WWWednesday: Moonhaven

left to right: Indira, Bella, Paul and Arlo from MoonhavenYou can find Season One of Moonhaven on AMC+. The science fiction show’s first season finale airs on August 4, and it has already had a second season greenlighted. Having watched the first five episodes, I’m slightly more baffled than intrigued, but still watching. The most recent episode, Episode 5, explained a few things, even if it meant a lot of awkward dialogue to shoehorn in the needed info. I’m in the unusual position of watching something whose strengths and weaknesses nearly perfectly cancel one another out.

For you visual folks, Moonhaven is beautiful. The showrunners and studio invested deeply in the special effects, especially the stunning credits. In general, the interiors and exteriors of Moonhaven, a 500-square-mile patch of terraformed moon, are beautiful. The exteriors are all forests, hedges, manicured green grass, rivers, ponds and even a sea (why yes, it is the Sea of Tranquility!). Colorful weavings, intricate carvings, exquisite paintings, amazing musical instruments, and general eye candy jostle and crowd the interiors. The clothes all look like natural fibers in vivid colors. The central metropolitan area of Moonhaven, called Glade, looks like a cross between a 1970s commune with better hygiene, and downtown Hobbiton. As pretty as it is, those visuals were one of my problems, leading to so many questions still unanswered.

Here’s the premise: a hundred years ago the earth sent its most complex, brilliant AI learning machine, IO, and a population of experts to the moon, with a multi-generational assignment to find a set of solutions for earth’s overpopulation, poisoned air, deadly water, constant wars and rising oceans. Now, in 2200, the first wave of “luner” young people are ready to travel to earth to share the insights and tech they’ve created over three generations. That’s right; you’re going to leave your personal climate-controlled Renaissance Faire Paradise life to go the hell-planet. Earth’s envoy to IO, Indira Mare (Amara Karan), is set to journey to the moon and meet Maite (Ayelet Zuyer), the leader of the Moonhaven council. (Her name is pronounced “mighty,” and it confused me). Together, they will assure IO there is consensus between them, and IO will give the go-ahead to the fleet of transport ships from the earth. In other words, drowning in problems caused at least partially by colonialism, earth decided to seek an ultimate solution in colonialism.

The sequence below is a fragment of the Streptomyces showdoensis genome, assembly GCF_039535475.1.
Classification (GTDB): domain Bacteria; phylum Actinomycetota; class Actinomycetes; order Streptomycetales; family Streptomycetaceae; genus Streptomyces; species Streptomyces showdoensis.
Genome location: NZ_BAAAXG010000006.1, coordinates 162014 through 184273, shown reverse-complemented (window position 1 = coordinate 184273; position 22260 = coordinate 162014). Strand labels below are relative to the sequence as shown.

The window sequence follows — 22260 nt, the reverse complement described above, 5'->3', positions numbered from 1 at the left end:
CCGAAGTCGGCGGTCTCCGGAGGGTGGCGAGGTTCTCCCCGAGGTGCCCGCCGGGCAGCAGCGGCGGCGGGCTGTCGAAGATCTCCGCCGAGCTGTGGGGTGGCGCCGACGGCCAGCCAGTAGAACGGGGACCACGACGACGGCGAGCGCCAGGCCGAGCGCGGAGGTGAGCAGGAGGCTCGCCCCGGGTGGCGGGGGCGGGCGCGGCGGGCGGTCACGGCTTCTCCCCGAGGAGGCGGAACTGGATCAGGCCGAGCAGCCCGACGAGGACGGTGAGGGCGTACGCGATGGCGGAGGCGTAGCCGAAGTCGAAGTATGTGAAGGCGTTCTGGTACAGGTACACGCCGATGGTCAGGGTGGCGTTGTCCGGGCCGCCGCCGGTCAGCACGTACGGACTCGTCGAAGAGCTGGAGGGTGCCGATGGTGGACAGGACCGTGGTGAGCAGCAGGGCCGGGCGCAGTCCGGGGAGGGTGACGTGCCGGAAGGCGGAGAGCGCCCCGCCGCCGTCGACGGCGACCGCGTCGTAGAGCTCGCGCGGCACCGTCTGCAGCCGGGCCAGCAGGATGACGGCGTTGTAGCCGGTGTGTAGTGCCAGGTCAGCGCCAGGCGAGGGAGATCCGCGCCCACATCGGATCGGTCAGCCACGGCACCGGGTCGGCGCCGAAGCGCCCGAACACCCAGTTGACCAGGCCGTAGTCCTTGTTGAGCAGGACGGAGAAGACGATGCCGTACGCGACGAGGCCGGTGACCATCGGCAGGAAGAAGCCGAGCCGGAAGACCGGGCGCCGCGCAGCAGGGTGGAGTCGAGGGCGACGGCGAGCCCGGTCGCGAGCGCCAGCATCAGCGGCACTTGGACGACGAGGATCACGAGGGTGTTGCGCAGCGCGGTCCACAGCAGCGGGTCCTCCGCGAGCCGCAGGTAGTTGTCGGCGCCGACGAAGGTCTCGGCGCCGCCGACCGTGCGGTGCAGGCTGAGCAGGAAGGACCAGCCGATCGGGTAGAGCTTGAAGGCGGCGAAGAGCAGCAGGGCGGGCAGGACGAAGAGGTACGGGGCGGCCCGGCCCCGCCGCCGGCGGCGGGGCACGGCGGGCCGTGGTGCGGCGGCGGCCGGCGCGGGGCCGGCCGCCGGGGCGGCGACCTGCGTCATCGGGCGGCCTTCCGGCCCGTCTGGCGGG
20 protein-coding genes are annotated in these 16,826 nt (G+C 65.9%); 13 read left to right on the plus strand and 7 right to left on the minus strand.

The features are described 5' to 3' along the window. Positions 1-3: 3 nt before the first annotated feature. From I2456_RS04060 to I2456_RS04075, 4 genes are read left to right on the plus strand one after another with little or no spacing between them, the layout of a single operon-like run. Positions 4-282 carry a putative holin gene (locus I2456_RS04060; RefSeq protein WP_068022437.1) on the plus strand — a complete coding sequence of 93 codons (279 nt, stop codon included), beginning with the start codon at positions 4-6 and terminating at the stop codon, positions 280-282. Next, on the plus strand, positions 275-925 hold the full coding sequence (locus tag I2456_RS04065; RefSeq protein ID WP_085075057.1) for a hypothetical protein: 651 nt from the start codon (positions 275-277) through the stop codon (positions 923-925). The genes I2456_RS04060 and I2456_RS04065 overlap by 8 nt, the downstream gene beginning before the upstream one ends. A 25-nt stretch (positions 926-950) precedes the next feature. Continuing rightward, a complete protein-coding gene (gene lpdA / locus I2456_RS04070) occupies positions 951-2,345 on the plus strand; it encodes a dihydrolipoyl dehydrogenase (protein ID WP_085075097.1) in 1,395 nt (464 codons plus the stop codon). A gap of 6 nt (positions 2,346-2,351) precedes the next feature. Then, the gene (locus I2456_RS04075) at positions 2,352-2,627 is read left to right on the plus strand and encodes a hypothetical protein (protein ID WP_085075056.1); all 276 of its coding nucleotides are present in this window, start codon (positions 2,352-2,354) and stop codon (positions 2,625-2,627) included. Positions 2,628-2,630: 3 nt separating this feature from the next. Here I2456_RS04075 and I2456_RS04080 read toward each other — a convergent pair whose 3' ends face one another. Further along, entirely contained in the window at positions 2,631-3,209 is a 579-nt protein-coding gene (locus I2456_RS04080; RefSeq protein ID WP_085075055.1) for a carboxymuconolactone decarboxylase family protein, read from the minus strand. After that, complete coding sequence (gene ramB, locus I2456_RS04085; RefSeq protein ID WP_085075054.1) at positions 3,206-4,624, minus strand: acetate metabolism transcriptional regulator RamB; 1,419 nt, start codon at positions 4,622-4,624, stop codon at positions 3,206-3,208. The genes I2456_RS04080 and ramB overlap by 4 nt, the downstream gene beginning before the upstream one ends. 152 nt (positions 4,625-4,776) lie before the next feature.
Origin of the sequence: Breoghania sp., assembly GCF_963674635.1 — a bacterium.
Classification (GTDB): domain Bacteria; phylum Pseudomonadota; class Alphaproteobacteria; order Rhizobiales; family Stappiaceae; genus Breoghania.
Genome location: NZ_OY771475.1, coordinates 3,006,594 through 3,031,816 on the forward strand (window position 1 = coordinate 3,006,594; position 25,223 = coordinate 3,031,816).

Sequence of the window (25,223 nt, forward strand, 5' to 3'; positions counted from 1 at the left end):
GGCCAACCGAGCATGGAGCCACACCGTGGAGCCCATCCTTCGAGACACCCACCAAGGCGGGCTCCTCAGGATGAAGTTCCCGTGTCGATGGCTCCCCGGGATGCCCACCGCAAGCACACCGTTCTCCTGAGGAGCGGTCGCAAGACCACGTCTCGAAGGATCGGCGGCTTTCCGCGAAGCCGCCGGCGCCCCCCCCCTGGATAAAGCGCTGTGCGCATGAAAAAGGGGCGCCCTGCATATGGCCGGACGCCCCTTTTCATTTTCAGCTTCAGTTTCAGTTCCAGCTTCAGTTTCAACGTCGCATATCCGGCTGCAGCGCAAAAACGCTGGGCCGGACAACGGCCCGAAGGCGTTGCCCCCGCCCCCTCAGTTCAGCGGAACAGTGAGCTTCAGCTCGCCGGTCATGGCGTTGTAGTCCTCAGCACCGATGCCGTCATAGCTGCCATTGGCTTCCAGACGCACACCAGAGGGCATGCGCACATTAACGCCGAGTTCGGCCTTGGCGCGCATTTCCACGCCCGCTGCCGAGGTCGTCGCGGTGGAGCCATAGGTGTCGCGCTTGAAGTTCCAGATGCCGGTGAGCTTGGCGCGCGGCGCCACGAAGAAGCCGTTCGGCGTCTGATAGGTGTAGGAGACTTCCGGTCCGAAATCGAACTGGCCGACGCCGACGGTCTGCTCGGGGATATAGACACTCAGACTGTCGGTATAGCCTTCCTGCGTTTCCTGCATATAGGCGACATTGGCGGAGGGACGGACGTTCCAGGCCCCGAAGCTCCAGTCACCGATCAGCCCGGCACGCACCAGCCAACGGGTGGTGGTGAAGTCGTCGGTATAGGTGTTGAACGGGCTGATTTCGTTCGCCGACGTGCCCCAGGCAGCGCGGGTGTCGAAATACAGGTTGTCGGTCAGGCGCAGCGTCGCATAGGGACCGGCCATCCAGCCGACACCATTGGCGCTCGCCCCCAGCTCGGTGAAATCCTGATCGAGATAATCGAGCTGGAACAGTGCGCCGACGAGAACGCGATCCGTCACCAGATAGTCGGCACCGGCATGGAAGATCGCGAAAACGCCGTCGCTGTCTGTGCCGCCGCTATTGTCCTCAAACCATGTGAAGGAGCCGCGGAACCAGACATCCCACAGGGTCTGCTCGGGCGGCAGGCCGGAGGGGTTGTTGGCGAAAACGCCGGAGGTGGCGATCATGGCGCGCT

What could possibly go wrong?

Before any of that starts up, though, we meet two luner detectives, Paul Sarno (Dominic Monaghan) and Arlo (Kareen Hardison), who find a young woman murdered in a meadow. Because of their connection to IO (every luner has a tracker or “mark” implanted) they identify the murderer in about thirty seconds. Their main purpose seems to be to offer comfort to the dead woman’s sister in the form of a council-approved drug that takes away grief. Drugs, it seems, particularly psychedelics, are the answers to a lot of questions on Moonhaven.

Meanwhile, on earth, Bella Sway (Emma McDonald), an embittered, orphaned war veteran- pilot-turned-smuggler, ends up piloting the Envoy to the moon, after her smuggling contacts manipulate events so she can pick up a shipment a rare luner drug called Singer. This pilot-switch doesn’t make much sense, but for plot reasons Bella has to get to the moon, so we don’t ask a lot of questions, just like we don’t ask why the Envoy’s bodyguard, Tomm, intones cryptic utterances and doodles on an Etch-a-Sketch.

We do know the stakes early on. Envoy Indira is a true believer, at least in IO, which she believes will save humanity on both planets. Paul Sarno, like everyone in his generation of luners, believes that on the moon they have genuinely worked on and conquered the personality problem that leads to greed, lust for power, hatred, war and so on. (Spoiler alert; according to IO, it’s tribalism.) He also believes that a few hundred young people can fly over to the earth, scale up Moonhaven 2.0, and save humanity.

To give Moonhaven credit, the story doesn’t believe that, and makes that clear early on. This part of the story worked for me: the critique of human nature. Throughout the show we hear Paul say two things, both of which he believes wholeheartedly; “They are us and we are them,” and “We’re not earthers.” We are all one species, one team pulling together, but the luners don’t make the mistakes earthers do. Some of them really believe that—and, again to be fair, in many ways they have gotten better. Meanwhile, the earth council Indira interacts with is, predictably, paranoid, distrustful, expecting the worst. The show provides critique of colonialism. It also wants to be a beautiful, scary, not-quite-right sorta-political thriller, and that’s too many fences for this show to straddle.